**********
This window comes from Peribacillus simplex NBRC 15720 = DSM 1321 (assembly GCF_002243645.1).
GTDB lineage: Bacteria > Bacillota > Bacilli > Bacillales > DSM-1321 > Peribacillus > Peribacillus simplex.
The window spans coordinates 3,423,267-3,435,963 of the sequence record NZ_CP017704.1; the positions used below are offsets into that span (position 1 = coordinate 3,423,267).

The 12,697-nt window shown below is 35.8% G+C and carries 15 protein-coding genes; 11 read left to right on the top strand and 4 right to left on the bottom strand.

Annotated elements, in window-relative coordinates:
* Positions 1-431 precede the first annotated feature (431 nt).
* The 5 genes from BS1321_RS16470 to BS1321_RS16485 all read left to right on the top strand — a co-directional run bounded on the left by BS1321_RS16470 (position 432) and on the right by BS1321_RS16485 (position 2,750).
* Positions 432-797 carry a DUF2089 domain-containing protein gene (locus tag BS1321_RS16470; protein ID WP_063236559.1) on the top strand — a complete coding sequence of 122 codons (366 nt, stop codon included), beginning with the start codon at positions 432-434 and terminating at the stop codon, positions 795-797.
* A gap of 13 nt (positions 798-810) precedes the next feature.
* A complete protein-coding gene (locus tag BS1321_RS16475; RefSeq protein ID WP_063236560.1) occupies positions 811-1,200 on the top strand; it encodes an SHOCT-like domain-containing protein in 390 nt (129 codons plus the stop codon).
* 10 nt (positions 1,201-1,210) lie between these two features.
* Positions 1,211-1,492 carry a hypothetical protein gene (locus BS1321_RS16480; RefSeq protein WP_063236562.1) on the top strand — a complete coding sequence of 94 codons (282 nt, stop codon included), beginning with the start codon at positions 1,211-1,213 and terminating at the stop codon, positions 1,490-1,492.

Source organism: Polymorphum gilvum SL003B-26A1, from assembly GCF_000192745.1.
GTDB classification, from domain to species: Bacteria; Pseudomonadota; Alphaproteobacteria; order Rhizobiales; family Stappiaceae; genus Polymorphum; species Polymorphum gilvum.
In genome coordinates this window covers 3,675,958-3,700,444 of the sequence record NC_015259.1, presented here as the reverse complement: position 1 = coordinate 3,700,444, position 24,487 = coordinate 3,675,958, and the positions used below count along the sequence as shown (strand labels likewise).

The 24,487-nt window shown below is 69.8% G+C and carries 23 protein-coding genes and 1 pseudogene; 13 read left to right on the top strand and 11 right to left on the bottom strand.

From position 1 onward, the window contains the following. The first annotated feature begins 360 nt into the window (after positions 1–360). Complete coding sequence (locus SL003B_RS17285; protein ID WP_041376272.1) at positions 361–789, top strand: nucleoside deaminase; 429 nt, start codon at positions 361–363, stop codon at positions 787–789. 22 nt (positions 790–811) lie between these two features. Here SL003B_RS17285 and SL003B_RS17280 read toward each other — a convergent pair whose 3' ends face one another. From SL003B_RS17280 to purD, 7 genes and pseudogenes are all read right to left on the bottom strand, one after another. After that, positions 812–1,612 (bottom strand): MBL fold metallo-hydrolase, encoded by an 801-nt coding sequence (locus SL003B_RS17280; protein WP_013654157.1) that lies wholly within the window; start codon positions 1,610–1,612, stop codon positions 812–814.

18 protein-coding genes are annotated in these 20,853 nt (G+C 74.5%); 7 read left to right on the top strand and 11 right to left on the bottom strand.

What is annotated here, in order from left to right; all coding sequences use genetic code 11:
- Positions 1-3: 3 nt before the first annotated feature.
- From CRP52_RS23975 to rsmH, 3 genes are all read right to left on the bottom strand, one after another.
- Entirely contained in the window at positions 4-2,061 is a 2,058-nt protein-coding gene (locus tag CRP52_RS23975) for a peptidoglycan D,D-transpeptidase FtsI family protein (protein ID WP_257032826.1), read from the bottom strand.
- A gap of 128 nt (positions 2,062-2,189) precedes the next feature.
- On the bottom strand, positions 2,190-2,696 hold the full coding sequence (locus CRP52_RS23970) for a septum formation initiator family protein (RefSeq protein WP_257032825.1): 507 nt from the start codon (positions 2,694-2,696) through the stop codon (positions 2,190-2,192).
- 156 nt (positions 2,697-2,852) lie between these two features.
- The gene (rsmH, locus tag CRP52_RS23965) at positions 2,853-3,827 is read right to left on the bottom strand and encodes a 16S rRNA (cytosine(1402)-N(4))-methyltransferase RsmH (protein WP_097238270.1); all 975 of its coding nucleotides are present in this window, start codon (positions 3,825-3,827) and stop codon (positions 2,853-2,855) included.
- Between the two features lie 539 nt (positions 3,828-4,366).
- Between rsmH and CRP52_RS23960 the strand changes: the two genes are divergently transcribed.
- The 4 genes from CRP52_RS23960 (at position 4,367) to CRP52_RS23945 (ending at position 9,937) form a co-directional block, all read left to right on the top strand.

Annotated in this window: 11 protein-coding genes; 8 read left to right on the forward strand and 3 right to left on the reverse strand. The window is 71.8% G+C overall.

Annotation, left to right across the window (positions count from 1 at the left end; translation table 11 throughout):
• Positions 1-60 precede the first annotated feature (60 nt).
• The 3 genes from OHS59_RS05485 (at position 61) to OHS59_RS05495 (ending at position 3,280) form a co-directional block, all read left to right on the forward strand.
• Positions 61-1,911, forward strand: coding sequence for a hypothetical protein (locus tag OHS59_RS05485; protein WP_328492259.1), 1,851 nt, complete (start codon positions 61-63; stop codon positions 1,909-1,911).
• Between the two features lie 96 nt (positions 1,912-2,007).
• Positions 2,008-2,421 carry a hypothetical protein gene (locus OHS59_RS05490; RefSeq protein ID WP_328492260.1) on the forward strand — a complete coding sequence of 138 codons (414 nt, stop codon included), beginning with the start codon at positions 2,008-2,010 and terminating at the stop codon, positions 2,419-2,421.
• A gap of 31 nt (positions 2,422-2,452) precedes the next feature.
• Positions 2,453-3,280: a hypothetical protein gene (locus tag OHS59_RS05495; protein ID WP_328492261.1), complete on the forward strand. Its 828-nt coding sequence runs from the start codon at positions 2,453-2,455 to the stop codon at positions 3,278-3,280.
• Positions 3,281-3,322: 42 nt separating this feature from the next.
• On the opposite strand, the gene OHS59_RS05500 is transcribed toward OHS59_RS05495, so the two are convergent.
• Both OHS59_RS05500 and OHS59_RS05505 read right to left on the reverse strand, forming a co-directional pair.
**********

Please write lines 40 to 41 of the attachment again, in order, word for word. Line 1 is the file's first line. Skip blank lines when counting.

• On the opposite strand, the gene OHS59_RS05500 is transcribed toward OHS59_RS05495, so the two are convergent.
• Both OHS59_RS05500 and OHS59_RS05505 read right to left on the reverse strand, forming a co-directional pair.